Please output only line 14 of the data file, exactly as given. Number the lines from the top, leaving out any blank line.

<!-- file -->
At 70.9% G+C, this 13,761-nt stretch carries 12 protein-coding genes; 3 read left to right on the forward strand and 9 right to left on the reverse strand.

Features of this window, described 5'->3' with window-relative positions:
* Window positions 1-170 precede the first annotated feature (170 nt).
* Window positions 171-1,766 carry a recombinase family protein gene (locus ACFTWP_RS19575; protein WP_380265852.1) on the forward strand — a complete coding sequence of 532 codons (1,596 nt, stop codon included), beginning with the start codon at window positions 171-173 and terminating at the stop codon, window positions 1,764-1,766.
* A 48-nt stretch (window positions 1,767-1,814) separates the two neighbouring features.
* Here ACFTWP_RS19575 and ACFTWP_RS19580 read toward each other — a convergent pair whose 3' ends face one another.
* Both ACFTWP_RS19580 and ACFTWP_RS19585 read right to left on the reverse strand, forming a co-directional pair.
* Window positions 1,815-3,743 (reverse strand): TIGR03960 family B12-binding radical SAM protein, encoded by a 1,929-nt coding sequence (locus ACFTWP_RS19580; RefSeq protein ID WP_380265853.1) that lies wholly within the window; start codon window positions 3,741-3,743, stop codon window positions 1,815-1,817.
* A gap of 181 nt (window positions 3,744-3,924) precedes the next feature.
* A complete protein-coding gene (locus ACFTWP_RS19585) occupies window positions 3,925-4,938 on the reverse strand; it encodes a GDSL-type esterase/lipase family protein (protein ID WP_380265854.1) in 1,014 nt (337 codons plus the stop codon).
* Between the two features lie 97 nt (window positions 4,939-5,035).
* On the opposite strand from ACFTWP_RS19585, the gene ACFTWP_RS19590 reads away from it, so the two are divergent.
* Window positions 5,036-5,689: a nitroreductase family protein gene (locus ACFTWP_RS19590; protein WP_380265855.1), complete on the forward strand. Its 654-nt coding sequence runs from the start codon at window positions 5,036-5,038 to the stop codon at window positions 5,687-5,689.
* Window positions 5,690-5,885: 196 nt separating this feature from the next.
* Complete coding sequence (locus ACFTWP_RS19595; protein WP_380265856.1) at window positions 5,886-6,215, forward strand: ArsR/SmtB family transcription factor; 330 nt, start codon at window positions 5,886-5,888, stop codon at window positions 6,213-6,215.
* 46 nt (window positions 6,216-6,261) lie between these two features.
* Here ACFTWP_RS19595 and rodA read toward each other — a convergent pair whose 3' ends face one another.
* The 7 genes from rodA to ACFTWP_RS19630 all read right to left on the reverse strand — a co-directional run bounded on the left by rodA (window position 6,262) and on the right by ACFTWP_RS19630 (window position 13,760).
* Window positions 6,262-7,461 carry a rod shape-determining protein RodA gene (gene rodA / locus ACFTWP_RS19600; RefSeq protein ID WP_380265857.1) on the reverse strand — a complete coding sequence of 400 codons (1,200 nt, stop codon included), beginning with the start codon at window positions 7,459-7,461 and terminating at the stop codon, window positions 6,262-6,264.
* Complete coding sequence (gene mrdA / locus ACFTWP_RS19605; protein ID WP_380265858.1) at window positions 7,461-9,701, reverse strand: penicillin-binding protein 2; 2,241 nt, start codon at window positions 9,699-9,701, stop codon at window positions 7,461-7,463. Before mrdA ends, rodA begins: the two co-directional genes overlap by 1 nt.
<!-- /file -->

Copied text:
* Window positions 5,690-5,885: 196 nt separating this feature from the next.